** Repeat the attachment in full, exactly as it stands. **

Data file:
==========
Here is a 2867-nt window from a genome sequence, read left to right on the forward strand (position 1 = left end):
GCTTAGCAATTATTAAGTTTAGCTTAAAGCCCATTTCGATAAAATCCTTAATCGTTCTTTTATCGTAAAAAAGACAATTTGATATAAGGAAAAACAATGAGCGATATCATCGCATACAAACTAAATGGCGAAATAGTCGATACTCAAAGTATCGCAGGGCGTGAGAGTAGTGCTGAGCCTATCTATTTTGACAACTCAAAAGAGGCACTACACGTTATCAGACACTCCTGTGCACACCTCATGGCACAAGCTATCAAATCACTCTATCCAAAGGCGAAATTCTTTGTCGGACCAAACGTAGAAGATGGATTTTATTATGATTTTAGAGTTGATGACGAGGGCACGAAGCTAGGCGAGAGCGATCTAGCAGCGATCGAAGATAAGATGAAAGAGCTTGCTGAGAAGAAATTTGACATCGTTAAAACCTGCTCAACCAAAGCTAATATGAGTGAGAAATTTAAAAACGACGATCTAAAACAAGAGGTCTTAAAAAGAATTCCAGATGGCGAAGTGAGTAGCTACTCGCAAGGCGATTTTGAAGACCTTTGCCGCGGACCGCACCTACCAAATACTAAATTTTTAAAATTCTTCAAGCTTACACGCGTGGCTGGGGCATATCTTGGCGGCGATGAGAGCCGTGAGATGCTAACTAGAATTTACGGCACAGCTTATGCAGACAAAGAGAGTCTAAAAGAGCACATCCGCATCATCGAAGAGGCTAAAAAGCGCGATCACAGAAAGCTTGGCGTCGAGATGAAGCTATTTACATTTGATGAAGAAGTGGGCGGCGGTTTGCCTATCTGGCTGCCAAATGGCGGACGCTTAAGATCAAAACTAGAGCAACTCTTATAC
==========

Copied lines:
Here is a 2867-nt window from a genome sequence, read left to right on the forward strand (position 1 = left end):
GCTTAGCAATTATTAAGTTTAGCTTAAAGCCCATTTCGATAAAATCCTTAATCGTTCTTTTATCGTAAAAAAGACAATTTGATATAAGGAAAAACAATGAGCGATATCATCGCATACAAACTAAATGGCGAAATAGTCGATACTCAAAGTATCGCAGGGCGTGAGAGTAGTGCTGAGCCTATCTATTTTGACAACTCAAAAGAGGCACTACACGTTATCAGACACTCCTGTGCACACCTCATGGCACAAGCTATCAAATCACTCTATCCAAAGGCGAAATTCTTTGTCGGACCAAACGTAGAAGATGGATTTTATTATGATTTTAGAGTTGATGACGAGGGCACGAAGCTAGGCGAGAGCGATCTAGCAGCGATCGAAGATAAGATGAAAGAGCTTGCTGAGAAGAAATTTGACATCGTTAAAACCTGCTCAACCAAAGCTAATATGAGTGAGAAATTTAAAAACGACGATCTAAAACAAGAGGTCTTAAAAAGAATTCCAGATGGCGAAGTGAGTAGCTACTCGCAAGGCGATTTTGAAGACCTTTGCCGCGGACCGCACCTACCAAATACTAAATTTTTAAAATTCTTCAAGCTTACACGCGTGGCTGGGGCATATCTTGGCGGCGATGAGAGCCGTGAGATGCTAACTAGAATTTACGGCACAGCTTATGCAGACAAAGAGAGTCTAAAAGAGCACATCCGCATCATCGAAGAGGCTAAAAAGCGCGATCACAGAAAGCTTGGCGTCGAGATGAAGCTATTTACATTTGATGAAGAAGTGGGCGGCGGTTTGCCTATCTGGCTGCCAAATGGCGGACGCTTAAGATCAAAACTAGAGCAACTCTTATAC